‘What’s this about?’: bodycam footage shows confusion as Florida man arrested for voter fraud | US news

Byron Smith was standing outside his house when the Tampa police officer put the handcuffs around his wrists. “What’s this about?” Smith asked, flustered, standing in the early afternoon Florida summer heat.

Minutes later he was sitting in the back of a police cruiser, still trying to figure out why he was being placed under arrest, body-camera footage obtained by the Guardian shows. “Did you vote?” the officer asked him. “Not this time, no,” Smith, 65, replied. “They took that right away from me.” The officer then told him a $1,000 bond had been set for him. “What’s the charge?” Smith asked. “It was for something about false voting and something else,” the officer said.

Smith had reason to be confused.

He registered to vote on January 14 2019, just days after a well-publicized constitutional amendment in Florida, Amendment 4, went into effect, restoring voting rights to people with felony convictions. People convicted of murder and sexual offenses were excluded from the amendment, but at the time, lawmakers were still figuring out which specific crimes would cause someone to permanently lose their voting rights. When they settled on a list months later, they knew there would be some confusion, so they included a grace period that said anyone, like Smith, with a felony conviction who registered during the first six months of 2019 could not be prosecuted for illegally registering .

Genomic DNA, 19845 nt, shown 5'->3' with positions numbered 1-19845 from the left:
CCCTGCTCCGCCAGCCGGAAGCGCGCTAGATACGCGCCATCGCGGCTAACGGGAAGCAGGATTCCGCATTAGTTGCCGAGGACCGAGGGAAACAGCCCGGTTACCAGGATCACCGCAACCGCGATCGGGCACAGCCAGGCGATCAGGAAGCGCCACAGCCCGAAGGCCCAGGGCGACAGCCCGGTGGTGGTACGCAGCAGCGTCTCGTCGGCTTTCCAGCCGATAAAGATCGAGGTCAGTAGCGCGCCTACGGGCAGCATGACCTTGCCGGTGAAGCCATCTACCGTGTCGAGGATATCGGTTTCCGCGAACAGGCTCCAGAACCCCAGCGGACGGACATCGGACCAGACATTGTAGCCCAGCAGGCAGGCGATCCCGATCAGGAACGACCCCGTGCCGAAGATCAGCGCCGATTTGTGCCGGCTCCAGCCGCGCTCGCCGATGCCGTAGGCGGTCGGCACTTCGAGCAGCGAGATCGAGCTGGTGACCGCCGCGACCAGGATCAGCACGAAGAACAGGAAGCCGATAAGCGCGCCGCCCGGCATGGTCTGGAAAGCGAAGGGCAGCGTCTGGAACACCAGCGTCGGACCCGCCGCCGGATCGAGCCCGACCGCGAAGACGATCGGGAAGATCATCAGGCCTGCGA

Local election officials approved Smith’s registration the same day he registered, and, the next fall, he voted in the 2020 election. It wasn’t until February of this year that election officials sent him a notice telling him it appeared he was ineligible to vote, according to Gerri Kramer, a spokesperson for the Hillsborough county supervisor of elections. Smith’s 1993 conviction for possession of child abuse imagery, a sex offense that made him ineligible to vote in Florida.

Hours after Smith was sitting in the back of the police car on August 18, Florida governor Ron DeSantis, in a courtroom across the state in Broward county, held a press conference. Flanked by uniformed law enforcement officials, DeSantis announced the state was prosecuting 19 people, including Smith, for voter fraud. All of them had previously been convicted of murder or a sexual offense, and had voted in the 2020 election.

Smith was taken to the local jail in Tampa, where he was booked and released after making bond. He was charged with knowingly illegally voting in the 2020 election, a third-degree felony punishable by up to five years in prison and a $5,000 fine.

Court documents reviewed by the Guardian revealed that many of those arrested were confused about their eligibility and thought they could vote. Smith, like all of the other defendants, filled out a voter registration form, and received a voter registration card prior to voting. Florida authorities have yet to offer any evidence suggesting that any of those prosecuted were warned they were ineligible to vote.

“How many of these people willingly attempted to commit voter fraud? I don’t think any of them did. I don’t think there was any ill intent by probably any of the 20,” said Jeff Brandes, a Republican state senator who played a key role in drafting legislation to implement Amendment 4.

“They were asked if they wanted to register to vote, they may have asked them some follow-up questions, they had read in the media that ‘hey, felons just had their rights restored to vote. So they voted. They registered to vote,” he said.